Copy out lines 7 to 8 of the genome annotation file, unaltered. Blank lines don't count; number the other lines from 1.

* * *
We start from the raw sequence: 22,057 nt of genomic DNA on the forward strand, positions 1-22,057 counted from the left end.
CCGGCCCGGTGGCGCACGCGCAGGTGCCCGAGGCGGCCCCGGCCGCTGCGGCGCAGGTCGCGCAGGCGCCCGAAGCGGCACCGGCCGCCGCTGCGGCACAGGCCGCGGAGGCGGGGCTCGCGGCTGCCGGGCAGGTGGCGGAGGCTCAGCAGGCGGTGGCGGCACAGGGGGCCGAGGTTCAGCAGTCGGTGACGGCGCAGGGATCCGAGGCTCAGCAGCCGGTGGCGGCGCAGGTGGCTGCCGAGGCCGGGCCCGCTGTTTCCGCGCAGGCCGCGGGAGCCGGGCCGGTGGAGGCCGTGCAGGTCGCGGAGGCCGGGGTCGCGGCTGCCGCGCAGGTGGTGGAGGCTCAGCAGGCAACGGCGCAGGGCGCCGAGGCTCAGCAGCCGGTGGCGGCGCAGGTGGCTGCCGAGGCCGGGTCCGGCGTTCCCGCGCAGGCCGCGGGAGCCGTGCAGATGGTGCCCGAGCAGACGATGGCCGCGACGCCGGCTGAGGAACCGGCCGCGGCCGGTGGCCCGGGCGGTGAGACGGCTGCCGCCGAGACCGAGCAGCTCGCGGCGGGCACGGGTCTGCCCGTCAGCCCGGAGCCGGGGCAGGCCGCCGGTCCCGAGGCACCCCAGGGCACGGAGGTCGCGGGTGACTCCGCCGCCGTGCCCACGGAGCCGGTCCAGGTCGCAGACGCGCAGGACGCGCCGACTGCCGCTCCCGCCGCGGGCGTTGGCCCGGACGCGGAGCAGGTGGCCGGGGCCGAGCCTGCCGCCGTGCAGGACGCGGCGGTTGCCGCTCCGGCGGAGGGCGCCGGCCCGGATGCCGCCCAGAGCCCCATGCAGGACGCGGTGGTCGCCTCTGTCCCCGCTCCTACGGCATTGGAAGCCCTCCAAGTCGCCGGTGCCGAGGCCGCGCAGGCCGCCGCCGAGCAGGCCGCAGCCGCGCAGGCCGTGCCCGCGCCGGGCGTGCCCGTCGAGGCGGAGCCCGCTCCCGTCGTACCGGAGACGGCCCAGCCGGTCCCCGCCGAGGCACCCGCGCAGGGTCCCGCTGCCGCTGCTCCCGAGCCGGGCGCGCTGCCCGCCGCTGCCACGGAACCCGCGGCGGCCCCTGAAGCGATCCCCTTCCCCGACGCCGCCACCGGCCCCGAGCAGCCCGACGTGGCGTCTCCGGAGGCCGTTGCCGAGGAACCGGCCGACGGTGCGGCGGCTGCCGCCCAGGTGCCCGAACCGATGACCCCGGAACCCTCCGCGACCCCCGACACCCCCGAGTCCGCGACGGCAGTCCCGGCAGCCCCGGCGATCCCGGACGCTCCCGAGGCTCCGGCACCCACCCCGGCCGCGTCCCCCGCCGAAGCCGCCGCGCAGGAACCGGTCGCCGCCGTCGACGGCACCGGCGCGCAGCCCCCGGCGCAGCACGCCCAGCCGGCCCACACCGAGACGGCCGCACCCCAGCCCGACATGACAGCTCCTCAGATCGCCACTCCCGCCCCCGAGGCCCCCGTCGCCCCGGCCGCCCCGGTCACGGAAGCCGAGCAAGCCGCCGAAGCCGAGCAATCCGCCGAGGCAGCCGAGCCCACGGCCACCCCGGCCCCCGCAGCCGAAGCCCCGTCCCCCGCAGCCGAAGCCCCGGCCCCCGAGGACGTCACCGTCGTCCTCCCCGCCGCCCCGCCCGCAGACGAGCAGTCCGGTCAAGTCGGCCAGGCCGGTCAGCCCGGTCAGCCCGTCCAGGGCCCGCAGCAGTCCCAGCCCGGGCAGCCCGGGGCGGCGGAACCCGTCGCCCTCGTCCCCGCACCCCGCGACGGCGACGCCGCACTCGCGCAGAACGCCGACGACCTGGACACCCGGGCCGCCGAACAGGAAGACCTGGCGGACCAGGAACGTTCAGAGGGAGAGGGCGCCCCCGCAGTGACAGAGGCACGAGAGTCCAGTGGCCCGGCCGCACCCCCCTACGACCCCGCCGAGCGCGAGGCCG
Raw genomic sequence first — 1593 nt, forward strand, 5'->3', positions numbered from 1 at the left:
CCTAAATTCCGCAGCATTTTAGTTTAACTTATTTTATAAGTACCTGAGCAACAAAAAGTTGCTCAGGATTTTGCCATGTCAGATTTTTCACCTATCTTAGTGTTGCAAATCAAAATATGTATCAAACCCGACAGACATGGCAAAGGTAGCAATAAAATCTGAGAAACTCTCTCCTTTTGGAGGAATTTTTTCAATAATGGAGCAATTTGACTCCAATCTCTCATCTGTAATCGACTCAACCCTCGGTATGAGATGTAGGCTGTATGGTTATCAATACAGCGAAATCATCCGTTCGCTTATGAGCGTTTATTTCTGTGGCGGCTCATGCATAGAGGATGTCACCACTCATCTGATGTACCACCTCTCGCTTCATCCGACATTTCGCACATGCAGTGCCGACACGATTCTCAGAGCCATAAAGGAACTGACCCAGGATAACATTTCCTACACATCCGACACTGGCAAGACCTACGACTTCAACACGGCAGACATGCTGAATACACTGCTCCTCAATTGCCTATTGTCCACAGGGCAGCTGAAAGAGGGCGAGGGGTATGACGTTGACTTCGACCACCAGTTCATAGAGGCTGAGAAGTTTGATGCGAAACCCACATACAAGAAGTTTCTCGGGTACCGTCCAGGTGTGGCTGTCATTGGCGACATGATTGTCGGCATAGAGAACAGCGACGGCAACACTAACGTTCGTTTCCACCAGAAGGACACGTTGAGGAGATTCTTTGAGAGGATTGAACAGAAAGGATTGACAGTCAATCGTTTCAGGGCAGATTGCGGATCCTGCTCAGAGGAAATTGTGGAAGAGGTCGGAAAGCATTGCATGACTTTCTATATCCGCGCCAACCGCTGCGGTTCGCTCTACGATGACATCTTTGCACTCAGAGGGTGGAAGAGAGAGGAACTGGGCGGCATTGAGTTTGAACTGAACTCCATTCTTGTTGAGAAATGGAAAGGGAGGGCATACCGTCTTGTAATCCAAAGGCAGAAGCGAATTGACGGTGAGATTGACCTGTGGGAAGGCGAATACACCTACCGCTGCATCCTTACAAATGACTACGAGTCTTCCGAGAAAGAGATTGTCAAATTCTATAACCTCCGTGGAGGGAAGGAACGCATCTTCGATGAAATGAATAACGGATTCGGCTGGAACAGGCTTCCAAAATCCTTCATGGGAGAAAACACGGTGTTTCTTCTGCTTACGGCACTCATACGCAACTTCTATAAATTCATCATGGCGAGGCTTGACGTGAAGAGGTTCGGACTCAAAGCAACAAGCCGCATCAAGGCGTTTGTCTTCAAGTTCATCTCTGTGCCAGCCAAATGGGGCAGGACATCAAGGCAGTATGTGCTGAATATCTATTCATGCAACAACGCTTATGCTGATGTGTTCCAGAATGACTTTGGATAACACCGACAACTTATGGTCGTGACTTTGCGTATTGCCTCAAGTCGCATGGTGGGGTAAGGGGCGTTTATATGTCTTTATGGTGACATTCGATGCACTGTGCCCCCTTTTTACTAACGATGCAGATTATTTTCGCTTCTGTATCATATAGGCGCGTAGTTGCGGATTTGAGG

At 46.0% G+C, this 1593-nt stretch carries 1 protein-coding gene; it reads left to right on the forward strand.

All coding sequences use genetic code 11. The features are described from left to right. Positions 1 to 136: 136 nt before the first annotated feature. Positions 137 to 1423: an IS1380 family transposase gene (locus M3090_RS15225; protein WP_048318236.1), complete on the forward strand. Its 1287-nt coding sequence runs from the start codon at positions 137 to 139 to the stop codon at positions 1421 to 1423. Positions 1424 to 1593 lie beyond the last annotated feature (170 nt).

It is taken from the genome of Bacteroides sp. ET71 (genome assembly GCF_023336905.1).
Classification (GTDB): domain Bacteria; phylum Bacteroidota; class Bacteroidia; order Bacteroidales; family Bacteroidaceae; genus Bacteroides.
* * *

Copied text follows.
It is taken from the genome of Bacteroides sp. ET71 (genome assembly GCF_023336905.1).
Classification (GTDB): domain Bacteria; phylum Bacteroidota; class Bacteroidia; order Bacteroidales; family Bacteroidaceae; genus Bacteroides.